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Borago officinalis

Borago officinalis



Borago: If we trace the word back to ancient Latin, we might end up with burra, a feminine noun which equates to a meaning of a “shaggy garment”, a usage found in the Anthologia Latina (5.133.5) (L&S). Borage is covered by tiny, thick hairs, hence the possible reference to shagginess. The Old French is in fact the same spelling as its most popular common name: borage.

It is widely circulated (cf. Grieve) that the botanical Latin Borago is a corruption of the Latin corago, which in turn breaks down into the noun cor (heart) and the verb ago (I bring). Borage has long held a reputation for lightening the heart and dispelling grief. John Gerard’s (1545-1612) herbal contains a traditional verse on Borage:


ego borago, gaudia semper ago

“I am borage, I always bring joy.”


Pliny the Elder, the Roman polymath of the 1st century AD, discusses three remedies of a plant that may well be Borage. (Naturalis historia, Chapter 40). He remarks that if the plant is placed in wine, it promotes joy and good humour (hence its Greek name of euphrosynum):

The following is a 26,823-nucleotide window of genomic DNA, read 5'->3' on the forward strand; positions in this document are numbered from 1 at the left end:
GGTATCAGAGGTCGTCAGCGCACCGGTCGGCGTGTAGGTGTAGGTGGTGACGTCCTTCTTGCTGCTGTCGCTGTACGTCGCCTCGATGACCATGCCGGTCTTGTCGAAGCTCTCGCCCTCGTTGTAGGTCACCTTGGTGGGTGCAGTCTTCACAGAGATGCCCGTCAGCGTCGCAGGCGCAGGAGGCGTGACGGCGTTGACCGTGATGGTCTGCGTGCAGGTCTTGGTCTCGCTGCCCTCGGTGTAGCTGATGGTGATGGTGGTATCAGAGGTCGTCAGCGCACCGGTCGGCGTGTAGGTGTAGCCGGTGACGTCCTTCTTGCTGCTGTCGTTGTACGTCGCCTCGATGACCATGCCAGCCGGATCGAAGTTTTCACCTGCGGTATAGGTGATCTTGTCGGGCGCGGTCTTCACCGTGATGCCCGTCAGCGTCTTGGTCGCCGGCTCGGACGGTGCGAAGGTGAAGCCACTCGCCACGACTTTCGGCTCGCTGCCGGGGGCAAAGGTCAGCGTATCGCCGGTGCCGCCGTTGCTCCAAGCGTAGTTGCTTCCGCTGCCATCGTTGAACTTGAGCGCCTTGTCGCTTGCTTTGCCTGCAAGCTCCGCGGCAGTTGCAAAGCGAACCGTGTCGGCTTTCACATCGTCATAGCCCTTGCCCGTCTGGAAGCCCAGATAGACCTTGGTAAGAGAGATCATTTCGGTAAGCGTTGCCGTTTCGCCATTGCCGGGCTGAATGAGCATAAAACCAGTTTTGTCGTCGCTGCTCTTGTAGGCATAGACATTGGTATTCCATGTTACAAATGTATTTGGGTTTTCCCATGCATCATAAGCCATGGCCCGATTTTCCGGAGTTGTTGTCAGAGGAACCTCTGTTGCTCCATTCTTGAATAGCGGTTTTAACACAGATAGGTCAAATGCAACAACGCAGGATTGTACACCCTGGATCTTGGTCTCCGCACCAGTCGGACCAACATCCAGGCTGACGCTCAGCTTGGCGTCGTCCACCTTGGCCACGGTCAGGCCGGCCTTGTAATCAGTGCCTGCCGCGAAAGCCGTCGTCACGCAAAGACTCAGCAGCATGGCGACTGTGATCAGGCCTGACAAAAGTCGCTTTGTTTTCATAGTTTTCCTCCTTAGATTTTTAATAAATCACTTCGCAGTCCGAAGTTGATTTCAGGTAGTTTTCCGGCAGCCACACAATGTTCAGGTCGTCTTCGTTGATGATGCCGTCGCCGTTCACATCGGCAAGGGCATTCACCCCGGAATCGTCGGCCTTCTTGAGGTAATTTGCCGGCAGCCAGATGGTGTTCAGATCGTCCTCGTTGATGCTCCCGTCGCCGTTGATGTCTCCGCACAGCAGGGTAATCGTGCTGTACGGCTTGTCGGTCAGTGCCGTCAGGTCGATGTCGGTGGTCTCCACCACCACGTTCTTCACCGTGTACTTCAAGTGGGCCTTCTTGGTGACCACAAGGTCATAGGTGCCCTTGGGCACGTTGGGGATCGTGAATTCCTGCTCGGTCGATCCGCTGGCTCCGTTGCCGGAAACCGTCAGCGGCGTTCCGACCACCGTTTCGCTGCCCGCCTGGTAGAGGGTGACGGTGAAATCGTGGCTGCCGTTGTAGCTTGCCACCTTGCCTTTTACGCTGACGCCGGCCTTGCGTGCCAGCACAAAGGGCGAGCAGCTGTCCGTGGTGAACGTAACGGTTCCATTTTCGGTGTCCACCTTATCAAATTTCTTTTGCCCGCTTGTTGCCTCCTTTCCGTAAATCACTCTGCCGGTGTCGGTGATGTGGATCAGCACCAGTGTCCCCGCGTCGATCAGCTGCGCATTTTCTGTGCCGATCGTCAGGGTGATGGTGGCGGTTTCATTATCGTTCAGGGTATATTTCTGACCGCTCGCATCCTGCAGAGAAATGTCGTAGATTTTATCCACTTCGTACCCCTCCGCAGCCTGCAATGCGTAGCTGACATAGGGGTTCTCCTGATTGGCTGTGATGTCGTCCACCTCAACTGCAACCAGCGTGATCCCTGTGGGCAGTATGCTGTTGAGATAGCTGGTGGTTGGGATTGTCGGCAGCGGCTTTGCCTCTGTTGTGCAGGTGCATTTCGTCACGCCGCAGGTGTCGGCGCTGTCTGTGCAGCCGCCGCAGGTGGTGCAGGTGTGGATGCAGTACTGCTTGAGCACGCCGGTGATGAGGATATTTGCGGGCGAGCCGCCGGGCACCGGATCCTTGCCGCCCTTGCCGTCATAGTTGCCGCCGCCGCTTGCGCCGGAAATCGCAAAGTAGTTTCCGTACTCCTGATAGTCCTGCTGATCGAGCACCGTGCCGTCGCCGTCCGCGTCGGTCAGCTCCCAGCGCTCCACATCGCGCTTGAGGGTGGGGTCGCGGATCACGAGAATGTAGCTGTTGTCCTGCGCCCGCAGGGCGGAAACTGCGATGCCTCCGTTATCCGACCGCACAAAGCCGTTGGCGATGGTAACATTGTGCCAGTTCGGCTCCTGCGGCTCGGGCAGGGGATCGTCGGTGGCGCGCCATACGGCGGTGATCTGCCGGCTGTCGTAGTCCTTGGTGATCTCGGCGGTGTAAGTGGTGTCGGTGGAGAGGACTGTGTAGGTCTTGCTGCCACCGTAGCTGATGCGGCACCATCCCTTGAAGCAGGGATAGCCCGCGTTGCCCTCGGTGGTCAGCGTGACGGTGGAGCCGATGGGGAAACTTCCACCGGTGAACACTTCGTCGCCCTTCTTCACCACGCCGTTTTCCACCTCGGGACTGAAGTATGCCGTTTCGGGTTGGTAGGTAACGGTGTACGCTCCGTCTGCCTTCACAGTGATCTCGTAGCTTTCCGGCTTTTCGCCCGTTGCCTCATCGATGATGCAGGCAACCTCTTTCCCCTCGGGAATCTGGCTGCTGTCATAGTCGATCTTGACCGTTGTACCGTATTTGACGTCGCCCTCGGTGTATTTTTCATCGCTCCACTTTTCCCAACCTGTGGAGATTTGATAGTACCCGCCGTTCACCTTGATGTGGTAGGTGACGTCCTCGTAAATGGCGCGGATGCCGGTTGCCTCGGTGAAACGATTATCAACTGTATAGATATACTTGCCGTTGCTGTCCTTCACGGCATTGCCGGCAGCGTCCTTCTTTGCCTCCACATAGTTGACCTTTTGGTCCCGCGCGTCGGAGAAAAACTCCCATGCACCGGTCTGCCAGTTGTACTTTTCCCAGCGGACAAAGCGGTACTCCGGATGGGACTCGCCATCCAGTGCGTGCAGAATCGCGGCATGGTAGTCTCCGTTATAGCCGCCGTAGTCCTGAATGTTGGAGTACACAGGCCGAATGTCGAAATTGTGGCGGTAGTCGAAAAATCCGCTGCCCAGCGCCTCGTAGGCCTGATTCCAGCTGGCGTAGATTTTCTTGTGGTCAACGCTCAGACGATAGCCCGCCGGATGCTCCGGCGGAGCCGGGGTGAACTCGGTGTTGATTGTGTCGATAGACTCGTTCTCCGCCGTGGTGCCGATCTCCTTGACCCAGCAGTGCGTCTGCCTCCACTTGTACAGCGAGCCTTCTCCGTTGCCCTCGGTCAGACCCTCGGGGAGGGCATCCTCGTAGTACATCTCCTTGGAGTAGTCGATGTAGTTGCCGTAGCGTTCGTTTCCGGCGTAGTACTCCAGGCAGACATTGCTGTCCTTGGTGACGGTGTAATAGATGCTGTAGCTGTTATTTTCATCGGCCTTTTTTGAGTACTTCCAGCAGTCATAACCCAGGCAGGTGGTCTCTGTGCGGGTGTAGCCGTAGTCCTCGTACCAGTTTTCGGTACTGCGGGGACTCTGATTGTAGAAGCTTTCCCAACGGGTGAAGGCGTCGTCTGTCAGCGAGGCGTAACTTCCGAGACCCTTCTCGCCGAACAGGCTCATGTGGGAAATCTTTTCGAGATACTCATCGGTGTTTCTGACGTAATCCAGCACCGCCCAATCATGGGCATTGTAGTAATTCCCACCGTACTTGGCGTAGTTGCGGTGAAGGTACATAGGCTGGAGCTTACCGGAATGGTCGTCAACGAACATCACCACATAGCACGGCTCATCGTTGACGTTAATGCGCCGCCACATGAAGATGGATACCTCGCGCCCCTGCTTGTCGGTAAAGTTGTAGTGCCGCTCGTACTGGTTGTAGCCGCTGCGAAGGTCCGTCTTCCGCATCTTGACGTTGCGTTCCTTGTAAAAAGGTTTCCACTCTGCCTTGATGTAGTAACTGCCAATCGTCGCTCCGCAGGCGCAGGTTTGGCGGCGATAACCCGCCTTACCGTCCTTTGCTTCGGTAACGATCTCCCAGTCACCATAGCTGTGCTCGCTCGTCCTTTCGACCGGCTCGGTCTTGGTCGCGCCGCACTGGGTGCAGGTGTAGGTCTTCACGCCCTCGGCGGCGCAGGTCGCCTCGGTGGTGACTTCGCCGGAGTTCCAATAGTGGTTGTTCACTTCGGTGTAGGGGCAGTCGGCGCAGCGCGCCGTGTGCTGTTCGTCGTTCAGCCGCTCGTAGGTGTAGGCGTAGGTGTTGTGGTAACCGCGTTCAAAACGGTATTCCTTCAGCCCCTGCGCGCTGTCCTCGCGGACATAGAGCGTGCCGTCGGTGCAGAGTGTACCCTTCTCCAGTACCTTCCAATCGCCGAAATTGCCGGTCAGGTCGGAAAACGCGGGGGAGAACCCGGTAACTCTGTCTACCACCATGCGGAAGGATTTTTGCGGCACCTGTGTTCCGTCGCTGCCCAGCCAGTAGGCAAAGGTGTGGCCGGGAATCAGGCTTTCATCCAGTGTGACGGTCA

iungitur huic buglossos, boum linguae similis, cui praecipuum, quod in vinum deiectaanimi volutates auget et vocatur euphrosynum (Mayhoff’s Latin text).


COMMON NAMES: Burrage (Grieve); French: Bourrage.



Calendula officinalis


Calendula officinalis


calendula herbal etymology

Calendula: In Italy you might find this flower called fiore d’ogni mese or in France still referred to as fleur de tous les mois: “flower of every month”. Indeed, the name goes back to the ancient Roman calendar, to the days called kalendae in Latin (the calends were the first day of each month, when interest payments were due). This may be because Calendula flowers in most months. (I personally note that Calendula easily stays in bloom almost year-round if regularly deadheaded, making it a flower indeed for every month).

Mrs. Grieve remarked, without citing her source, that “it is said to be in bloom on the calends of every month, hence its Latin name.” The Collins English Dictionary suggests that the name Calendula may be due to the herb’s “supposed efficacy in curing menstrual disorders” (a peculiar suggestion; Calendula is in fact a menstrual regulator).

COMMON NAMES: Bull’s eyes, Gold bloom, Golding, Golds (Grieve), Gowlan, Jackanapes-on-horsebacke, Mally gowl, Marybud, Marigold, Marygold (Grieve), Mary Gowles (Grieve), Pot Marigold,  Ruddes (Grieve), Sunflower; French: Fleur de tous les mois, Souci, Souci officinal, Souci des jardins; Italian: Fiore d’ogni mese; Latin: Aureola, Caltha, Oculus Christi (Grieve), Solis sponsa (Grieve), Solsequia; Ancient Greek: Chrysanthemon; Cherokee: a ga do li (“Eye” flowers); Gaelic: Blath Mhuire.


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